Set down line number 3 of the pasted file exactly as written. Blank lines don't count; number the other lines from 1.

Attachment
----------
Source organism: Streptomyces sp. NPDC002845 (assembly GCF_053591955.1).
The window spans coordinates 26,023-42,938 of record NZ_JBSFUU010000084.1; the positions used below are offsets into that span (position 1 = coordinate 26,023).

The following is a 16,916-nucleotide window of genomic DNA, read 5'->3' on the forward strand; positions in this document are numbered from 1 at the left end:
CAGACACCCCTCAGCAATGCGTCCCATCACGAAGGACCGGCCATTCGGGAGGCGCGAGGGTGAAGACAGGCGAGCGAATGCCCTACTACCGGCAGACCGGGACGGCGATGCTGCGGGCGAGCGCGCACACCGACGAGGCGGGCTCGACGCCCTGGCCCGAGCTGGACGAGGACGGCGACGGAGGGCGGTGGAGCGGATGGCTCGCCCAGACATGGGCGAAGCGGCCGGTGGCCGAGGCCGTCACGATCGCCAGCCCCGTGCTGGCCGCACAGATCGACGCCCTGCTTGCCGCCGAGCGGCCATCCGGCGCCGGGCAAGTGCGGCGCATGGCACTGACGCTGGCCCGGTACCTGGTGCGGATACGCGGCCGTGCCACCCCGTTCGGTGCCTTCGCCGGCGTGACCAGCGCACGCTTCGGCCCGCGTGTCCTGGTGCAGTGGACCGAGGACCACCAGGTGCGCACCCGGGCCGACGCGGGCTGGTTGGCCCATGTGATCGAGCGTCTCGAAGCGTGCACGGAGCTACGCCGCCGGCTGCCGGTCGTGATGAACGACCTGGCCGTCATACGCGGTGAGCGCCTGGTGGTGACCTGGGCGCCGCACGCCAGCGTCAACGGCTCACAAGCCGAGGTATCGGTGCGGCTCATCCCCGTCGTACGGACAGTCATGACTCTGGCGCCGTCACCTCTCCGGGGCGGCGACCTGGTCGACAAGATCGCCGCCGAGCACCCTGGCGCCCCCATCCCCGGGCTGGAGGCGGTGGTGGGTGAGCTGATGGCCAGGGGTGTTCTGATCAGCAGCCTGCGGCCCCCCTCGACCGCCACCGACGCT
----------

The following is a 16,916-nucleotide window of genomic DNA, read 5'->3' on the forward strand; positions in this document are numbered from 1 at the left end: